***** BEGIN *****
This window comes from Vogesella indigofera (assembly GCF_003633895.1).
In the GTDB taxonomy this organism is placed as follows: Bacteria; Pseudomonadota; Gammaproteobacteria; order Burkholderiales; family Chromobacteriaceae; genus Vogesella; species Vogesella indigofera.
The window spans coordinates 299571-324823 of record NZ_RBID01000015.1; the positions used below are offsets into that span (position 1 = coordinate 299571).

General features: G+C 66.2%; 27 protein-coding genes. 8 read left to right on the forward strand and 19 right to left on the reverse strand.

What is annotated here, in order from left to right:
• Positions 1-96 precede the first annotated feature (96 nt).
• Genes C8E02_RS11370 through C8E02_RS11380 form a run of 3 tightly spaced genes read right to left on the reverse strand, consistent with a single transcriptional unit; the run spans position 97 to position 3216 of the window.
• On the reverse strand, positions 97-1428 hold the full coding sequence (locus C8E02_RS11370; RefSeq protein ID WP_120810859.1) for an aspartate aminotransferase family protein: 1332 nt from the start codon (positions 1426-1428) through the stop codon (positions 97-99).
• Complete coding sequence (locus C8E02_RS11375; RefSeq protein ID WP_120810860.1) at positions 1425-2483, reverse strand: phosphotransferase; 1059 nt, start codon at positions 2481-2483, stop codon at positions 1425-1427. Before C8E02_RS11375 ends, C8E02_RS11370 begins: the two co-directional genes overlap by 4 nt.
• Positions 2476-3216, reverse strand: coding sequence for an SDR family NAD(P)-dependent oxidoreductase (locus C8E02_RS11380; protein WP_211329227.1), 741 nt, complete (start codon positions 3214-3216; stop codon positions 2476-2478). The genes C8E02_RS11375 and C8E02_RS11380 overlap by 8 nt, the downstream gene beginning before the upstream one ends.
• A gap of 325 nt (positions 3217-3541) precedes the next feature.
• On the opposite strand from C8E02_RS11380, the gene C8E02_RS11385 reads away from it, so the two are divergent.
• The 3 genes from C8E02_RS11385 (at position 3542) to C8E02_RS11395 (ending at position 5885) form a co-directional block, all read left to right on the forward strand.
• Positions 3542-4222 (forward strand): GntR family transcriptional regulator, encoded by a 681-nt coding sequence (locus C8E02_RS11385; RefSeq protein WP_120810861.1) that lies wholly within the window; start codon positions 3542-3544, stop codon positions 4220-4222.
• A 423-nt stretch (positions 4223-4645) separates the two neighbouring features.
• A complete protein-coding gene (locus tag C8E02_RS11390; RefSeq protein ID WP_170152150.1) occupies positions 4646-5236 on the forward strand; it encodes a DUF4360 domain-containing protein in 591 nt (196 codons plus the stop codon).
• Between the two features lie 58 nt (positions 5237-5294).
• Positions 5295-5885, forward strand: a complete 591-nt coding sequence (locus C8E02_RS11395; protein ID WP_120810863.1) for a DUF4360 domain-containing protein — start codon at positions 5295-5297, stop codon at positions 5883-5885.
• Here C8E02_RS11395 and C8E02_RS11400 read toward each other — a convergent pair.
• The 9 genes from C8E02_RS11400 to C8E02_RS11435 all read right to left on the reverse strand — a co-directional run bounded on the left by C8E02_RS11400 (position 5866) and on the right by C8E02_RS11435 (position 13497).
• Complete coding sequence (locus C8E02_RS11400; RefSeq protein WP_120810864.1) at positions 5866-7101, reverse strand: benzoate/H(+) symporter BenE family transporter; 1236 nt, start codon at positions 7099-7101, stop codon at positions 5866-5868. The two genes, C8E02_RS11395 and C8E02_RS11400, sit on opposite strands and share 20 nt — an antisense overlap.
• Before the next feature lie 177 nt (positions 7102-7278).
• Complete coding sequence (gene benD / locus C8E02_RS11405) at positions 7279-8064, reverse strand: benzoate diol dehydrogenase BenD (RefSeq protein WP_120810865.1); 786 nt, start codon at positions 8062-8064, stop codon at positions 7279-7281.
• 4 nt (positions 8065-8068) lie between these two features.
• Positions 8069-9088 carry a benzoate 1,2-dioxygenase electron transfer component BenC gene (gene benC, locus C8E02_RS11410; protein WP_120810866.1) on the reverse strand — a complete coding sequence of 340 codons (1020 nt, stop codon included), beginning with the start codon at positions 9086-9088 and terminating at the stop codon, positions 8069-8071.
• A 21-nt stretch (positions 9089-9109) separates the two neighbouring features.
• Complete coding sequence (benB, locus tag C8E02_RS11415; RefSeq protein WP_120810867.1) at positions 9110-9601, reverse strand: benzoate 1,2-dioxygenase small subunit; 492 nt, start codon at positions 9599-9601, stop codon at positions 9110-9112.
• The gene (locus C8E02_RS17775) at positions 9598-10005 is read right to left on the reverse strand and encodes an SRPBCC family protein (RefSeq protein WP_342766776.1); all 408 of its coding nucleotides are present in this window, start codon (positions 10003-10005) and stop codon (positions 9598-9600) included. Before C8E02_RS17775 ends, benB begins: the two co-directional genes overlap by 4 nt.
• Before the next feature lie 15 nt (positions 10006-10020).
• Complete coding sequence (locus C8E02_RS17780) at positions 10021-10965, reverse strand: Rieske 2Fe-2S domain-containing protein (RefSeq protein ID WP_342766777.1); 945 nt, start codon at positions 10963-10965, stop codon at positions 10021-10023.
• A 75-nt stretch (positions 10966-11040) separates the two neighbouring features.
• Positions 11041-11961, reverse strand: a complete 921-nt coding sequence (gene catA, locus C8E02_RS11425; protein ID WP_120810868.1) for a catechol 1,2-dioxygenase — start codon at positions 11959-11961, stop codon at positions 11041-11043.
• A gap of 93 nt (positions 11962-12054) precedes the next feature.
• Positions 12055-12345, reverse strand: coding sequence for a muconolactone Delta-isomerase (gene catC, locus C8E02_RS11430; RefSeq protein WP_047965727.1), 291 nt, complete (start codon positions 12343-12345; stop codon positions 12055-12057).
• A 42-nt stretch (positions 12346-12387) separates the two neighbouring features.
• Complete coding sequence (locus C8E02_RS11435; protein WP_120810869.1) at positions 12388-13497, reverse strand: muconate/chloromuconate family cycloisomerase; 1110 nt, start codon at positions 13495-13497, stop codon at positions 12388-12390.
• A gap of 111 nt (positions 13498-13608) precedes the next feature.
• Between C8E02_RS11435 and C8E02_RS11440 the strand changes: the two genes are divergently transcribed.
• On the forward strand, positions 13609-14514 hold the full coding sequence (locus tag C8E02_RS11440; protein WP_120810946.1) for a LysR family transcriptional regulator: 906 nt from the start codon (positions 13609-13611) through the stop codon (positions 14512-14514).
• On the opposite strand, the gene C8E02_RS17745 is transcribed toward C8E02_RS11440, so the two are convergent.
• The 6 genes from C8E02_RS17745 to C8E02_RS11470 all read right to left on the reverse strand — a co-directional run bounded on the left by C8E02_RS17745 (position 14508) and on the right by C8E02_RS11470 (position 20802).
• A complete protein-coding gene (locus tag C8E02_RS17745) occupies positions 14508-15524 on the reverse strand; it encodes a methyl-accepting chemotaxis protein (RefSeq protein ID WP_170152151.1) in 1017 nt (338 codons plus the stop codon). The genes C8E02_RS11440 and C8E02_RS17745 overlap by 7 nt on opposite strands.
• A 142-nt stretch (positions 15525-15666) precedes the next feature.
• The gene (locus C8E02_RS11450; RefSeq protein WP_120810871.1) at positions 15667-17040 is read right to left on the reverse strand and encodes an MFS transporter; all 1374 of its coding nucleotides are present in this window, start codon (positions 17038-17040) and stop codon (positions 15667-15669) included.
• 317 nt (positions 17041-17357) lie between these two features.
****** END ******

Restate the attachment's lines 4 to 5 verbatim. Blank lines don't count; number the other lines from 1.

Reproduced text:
General features: G+C 66.2%; 27 protein-coding genes. 8 read left to right on the forward strand and 19 right to left on the reverse strand.

What is annotated here, in order from left to right: